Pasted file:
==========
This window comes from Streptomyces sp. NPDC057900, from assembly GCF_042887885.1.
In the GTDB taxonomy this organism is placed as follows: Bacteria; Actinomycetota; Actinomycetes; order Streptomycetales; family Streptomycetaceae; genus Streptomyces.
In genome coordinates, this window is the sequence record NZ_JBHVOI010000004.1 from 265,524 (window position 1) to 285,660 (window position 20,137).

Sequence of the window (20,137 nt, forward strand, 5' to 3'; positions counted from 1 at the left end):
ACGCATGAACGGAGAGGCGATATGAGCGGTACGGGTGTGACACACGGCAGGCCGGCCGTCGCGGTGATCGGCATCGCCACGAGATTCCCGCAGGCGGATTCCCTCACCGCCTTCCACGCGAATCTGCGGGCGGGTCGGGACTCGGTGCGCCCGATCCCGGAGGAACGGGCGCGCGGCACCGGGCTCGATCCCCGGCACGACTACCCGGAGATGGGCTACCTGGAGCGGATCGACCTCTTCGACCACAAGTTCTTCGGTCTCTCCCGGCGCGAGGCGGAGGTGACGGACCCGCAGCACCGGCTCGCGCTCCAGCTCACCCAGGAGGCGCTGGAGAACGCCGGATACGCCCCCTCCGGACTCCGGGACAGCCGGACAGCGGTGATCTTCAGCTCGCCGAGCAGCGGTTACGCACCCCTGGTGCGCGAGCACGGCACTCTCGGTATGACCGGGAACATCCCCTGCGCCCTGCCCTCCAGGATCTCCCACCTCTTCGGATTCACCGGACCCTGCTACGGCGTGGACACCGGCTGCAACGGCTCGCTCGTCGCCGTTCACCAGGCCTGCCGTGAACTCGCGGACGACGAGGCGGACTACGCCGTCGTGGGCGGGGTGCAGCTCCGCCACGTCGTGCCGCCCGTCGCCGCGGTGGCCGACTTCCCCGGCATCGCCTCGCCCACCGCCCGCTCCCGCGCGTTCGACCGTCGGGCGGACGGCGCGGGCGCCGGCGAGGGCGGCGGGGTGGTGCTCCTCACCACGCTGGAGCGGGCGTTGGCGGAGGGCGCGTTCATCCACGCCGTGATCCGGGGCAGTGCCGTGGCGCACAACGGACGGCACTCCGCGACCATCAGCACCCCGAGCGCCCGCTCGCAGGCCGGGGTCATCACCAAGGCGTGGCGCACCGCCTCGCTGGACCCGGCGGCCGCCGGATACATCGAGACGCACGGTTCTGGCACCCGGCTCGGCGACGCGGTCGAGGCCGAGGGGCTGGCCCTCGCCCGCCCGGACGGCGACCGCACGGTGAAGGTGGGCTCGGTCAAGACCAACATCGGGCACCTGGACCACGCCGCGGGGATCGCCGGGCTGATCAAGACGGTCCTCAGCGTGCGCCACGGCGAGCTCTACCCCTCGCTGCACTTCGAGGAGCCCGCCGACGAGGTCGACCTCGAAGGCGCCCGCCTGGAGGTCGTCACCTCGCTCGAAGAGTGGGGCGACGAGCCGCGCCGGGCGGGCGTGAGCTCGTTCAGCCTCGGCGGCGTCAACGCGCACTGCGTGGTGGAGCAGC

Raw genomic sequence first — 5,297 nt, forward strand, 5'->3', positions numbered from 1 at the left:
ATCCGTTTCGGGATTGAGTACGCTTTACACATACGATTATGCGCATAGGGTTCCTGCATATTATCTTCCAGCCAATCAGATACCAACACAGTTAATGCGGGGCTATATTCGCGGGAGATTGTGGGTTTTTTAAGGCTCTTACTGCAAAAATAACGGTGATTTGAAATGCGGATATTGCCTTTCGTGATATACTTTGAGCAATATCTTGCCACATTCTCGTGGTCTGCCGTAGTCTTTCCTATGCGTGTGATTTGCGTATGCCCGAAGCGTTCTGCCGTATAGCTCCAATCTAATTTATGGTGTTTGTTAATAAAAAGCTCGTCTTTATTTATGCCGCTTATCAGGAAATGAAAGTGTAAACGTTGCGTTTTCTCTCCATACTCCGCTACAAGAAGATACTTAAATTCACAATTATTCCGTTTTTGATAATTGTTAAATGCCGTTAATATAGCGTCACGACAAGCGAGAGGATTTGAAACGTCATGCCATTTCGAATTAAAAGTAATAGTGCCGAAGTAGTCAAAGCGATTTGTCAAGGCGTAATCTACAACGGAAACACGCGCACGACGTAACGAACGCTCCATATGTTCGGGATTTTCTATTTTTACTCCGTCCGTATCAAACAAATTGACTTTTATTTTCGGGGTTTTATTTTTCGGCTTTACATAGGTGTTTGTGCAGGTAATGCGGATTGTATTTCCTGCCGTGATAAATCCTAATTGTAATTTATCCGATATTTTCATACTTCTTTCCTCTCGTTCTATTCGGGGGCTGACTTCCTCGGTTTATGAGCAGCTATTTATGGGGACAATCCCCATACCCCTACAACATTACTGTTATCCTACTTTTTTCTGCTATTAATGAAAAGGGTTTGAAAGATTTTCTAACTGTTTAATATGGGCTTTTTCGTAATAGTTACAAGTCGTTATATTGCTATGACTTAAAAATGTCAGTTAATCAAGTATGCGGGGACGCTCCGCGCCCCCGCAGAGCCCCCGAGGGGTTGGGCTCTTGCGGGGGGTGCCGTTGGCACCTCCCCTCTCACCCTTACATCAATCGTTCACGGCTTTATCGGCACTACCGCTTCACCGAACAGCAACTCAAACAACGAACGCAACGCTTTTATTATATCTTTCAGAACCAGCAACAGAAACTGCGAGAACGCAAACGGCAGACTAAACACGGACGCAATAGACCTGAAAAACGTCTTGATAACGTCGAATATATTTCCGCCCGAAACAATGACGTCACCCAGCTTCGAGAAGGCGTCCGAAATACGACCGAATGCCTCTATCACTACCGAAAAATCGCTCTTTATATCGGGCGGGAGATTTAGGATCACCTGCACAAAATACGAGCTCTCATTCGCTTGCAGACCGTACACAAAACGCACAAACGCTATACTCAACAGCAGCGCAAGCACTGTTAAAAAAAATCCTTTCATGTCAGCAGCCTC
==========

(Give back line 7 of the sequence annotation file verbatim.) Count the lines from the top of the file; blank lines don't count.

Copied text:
ATCCGTTTCGGGATTGAGTACGCTTTACACATACGATTATGCGCATAGGGTTCCTGCATATTATCTTCCAGCCAATCAGATACCAACACAGTTAATGCGGGGCTATATTCGCGGGAGATTGTGGGTTTTTTAAGGCTCTTACTGCAAAAATAACGGTGATTTGAAATGCGGATATTGCCTTTCGTGATATACTTTGAGCAATATCTTGCCACATTCTCGTGGTCTGCCGTAGTCTTTCCTATGCGTGTGATTTGCGTATGCCCGAAGCGTTCTGCCGTATAGCTCCAATCTAATTTATGGTGTTTGTTAATAAAAAGCTCGTCTTTATTTATGCCGCTTATCAGGAAATGAAAGTGTAAACGTTGCGTTTTCTCTCCATACTCCGCTACAAGAAGATACTTAAATTCACAATTATTCCGTTTTTGATAATTGTTAAATGCCGTTAATATAGCGTCACGACAAGCGAGAGGATTTGAAACGTCATGCCATTTCGAATTAAAAGTAATAGTGCCGAAGTAGTCAAAGCGATTTGTCAAGGCGTAATCTACAACGGAAACACGCGCACGACGTAACGAACGCTCCATATGTTCGGGATTTTCTATTTTTACTCCGTCCGTATCAAACAAATTGACTTTTATTTTCGGGGTTTTATTTTTCGGCTTTACATAGGTGTTTGTGCAGGTAATGCGGATTGTATTTCCTGCCGTGATAAATCCTAATTGTAATTTATCCGATATTTTCATACTTCTTTCCTCTCGTTCTATTCGGGGGCTGACTTCCTCGGTTTATGAGCAGCTATTTATGGGGACAATCCCCATACCCCTACAACATTACTGTTATCCTACTTTTTTCTGCTATTAATGAAAAGGGTTTGAAAGATTTTCTAACTGTTTAATATGGGCTTTTTCGTAATAGTTACAAGTCGTTATATTGCTATGACTTAAAAATGTCAGTTAATCAAGTATGCGGGGACGCTCCGCGCCCCCGCAGAGCCCCCGAGGGGTTGGGCTCTTGCGGGGGGTGCCGTTGGCACCTCCCCTCTCACCCTTACATCAATCGTTCACGGCTTTATCGGCACTACCGCTTCACCGAACAGCAACTCAAACAACGAACGCAACGCTTTTATTATATCTTTCAGAACCAGCAACAGAAACTGCGAGAACGCAAACGGCAGACTAAACACGGACGCAATAGACCTGAAAAACGTCTTGATAACGTCGAATATATTTCCGCCCGAAACAATGACGTCACCCAGCTTCGAGAAGGCGTCCGAAATACGACCGAATGCCTCTATCACTACCGAAAAATCGCTCTTTATATCGGGCGGGAGATTTAGGATCACCTGCACAAAATACGAGCTCTCATTCGCTTGCAGACCGTACACAAAACGCACAAACGCTATACTCAACAGCAGCGCAAGCACTGTTAAAAAAAATCCTTTCATGTCAGCAGCCTC